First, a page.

I've always been a big fan of Dave Hill's photography and creative vision. If you're familiar with his earlier commercial work, you probably know him for his progressive digital and composite techniques. Well, in recent years, Hill has been growing and changing as an artist and he's been exploring different techniques and mediums (not just super rad composites) and shooting a lot more automotive ads. Here is an example of a great Jeep Wrangler ad campaign he captured with — Gasp! — 645, 6x7, and 35 film.
Fan of the TV show “Doctor Who” and the Beatles? Well then, last week was your week indeed. The cast and crew decided to recreate the legendary 1969 “Abbey Road” album cover along with two prop Dalek cyborg aliens (always thought they were robots, but upon further fact-checking, they are in fact cyborg aliens). The actual road itself is in a busy portion of London, so you will feel completely under the gun if you attempt to do any shoot there while completely blocking it, which is why they took less than a minute to do it. Read below to see the lightning fast behind-the-scenes video.
This is it... I've come across the mother lode of photography personal projects that will just blow you away. Czech photographer Jan Rambousek and Creative Director Tomas Kopecny were inspired to visually recreate some of the most noteworthy scenes from Grand Prix racing during the 1930s. The series is entitled "Silver Arrows" due to the fact that Mercedes race cars were dominating the race series during that time period. The final images are incredible and gorgeous, but what's even more amazing is the research, detail, and overall production that went into creating these images. Prepare to be inspired and amazed.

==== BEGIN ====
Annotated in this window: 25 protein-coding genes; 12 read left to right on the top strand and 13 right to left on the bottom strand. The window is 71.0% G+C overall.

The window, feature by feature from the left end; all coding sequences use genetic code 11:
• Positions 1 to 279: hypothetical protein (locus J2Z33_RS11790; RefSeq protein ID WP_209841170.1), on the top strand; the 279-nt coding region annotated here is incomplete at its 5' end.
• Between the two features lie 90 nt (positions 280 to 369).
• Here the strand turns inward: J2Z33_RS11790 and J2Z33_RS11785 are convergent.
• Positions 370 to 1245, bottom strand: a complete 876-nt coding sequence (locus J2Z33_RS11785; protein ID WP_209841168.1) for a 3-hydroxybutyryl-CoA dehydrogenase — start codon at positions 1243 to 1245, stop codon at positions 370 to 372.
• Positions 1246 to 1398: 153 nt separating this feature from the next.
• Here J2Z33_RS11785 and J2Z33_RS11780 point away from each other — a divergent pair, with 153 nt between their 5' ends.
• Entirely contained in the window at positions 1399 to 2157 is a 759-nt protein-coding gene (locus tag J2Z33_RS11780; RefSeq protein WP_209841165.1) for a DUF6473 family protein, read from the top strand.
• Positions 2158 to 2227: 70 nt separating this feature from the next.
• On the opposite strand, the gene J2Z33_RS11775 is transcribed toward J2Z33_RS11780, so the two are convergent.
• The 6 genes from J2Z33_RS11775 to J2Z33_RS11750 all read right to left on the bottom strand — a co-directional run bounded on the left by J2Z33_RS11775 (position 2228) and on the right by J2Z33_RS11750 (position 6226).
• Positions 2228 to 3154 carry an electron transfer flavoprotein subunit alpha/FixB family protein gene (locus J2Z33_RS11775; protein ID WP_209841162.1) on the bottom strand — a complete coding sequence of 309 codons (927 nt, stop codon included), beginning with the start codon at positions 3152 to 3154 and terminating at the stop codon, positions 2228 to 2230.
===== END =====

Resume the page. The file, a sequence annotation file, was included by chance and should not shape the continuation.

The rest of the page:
At this point, you've probably heard that the Virtual Reality revolution is coming. Seemingly every week, big companies are making announcements about dipping their toes into the 360 video technology game. For example: Facebook purchased the class-leading virtual reality headset company Oculus, Samsung released their GearVR headsets that work with their smart phones, and Nokia announced their stereoscopic professional VR OZO camera.
As a young photographer, I used to think a beautiful flat light, that gave smooth skin tones was the best way to capture a portrait. I invested in a bunch of large diffuse light modifiers, such as softboxes, beauty dishes, and octoboxes, and shot photos of people with the smoothest and flattest lighting I could muster. Although, as time progressed, I learned the greater importance of telling a STORY with your photographs, rather than just making them look pretty or clean. This is when I learned about grids, bard doors, and negative fill in order to actually shape the light and not let it spill all over the photo environment. Thankfully, Profoto has debuted a series of videos to teach photographers about the most effective way to use light shaping tools.
Platon has photographed many of the world's most powerful leaders and biggest celebrities and often shoots covers for magazines such as Wired, Esquire, Newsweek, Rolling Stone and New York Times Magazine. Most recently, he captured comedian and TV show personality Stephen Colbert for the cover of Time, which you can see in the video posted above. His style of shooting proves that you can take some of the most legendary portraits of our most powerful people with nothing but a light or two and a real connection between subject and photographer. In fact, I learned that from him directly when he came to teach a couple of classes to some of us lucky photo majors back at Rochester Institute of Technology over 10 years ago. It was those classes that changed my view on portrait photography forever.